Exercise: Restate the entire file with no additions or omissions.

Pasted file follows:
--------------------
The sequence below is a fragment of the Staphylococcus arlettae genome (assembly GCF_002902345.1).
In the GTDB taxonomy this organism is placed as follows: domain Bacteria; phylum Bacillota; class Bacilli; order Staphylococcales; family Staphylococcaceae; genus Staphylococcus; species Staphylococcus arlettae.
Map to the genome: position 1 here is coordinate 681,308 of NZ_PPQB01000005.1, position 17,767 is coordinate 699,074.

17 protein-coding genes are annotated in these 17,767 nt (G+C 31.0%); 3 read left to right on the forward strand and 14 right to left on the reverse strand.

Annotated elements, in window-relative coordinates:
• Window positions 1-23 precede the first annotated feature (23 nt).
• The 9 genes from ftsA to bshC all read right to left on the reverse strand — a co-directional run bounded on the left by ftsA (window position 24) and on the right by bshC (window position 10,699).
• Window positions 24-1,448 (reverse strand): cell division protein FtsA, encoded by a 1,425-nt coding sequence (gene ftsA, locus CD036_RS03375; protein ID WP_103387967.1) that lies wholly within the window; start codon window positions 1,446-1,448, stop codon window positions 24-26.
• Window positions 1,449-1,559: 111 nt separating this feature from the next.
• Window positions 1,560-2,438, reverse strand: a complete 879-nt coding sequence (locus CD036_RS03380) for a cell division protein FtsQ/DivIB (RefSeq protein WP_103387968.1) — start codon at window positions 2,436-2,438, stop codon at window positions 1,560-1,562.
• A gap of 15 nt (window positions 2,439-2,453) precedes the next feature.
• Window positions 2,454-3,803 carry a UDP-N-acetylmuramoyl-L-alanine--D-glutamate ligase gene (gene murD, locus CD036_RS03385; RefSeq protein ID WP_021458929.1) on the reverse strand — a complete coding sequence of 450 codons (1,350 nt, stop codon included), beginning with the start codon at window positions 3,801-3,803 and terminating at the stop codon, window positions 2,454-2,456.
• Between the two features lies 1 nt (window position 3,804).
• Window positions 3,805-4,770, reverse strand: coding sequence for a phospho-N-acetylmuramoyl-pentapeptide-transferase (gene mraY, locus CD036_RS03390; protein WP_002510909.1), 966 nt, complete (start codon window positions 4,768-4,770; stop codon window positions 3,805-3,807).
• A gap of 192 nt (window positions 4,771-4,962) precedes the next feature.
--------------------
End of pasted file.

The sequence below is a fragment of the Staphylococcus arlettae genome (assembly GCF_002902345.1).
In the GTDB taxonomy this organism is placed as follows: domain Bacteria; phylum Bacillota; class Bacilli; order Staphylococcales; family Staphylococcaceae; genus Staphylococcus; species Staphylococcus arlettae.
Map to the genome: position 1 here is coordinate 681,308 of NZ_PPQB01000005.1, position 17,767 is coordinate 699,074.

17 protein-coding genes are annotated in these 17,767 nt (G+C 31.0%); 3 read left to right on the forward strand and 14 right to left on the reverse strand.

Annotated elements, in window-relative coordinates:
• Window positions 1-23 precede the first annotated feature (23 nt).
• The 9 genes from ftsA to bshC all read right to left on the reverse strand — a co-directional run bounded on the left by ftsA (window position 24) and on the right by bshC (window position 10,699).
• Window positions 24-1,448 (reverse strand): cell division protein FtsA, encoded by a 1,425-nt coding sequence (gene ftsA, locus CD036_RS03375; protein ID WP_103387967.1) that lies wholly within the window; start codon window positions 1,446-1,448, stop codon window positions 24-26.
• Window positions 1,449-1,559: 111 nt separating this feature from the next.
• Window positions 1,560-2,438, reverse strand: a complete 879-nt coding sequence (locus CD036_RS03380) for a cell division protein FtsQ/DivIB (RefSeq protein WP_103387968.1) — start codon at window positions 2,436-2,438, stop codon at window positions 1,560-1,562.
• A gap of 15 nt (window positions 2,439-2,453) precedes the next feature.
• Window positions 2,454-3,803 carry a UDP-N-acetylmuramoyl-L-alanine--D-glutamate ligase gene (gene murD, locus CD036_RS03385; RefSeq protein ID WP_021458929.1) on the reverse strand — a complete coding sequence of 450 codons (1,350 nt, stop codon included), beginning with the start codon at window positions 3,801-3,803 and terminating at the stop codon, window positions 2,454-2,456.
• Between the two features lies 1 nt (window position 3,804).
• Window positions 3,805-4,770, reverse strand: coding sequence for a phospho-N-acetylmuramoyl-pentapeptide-transferase (gene mraY, locus CD036_RS03390; protein WP_002510909.1), 966 nt, complete (start codon window positions 4,768-4,770; stop codon window positions 3,805-3,807).
• A gap of 192 nt (window positions 4,771-4,962) precedes the next feature.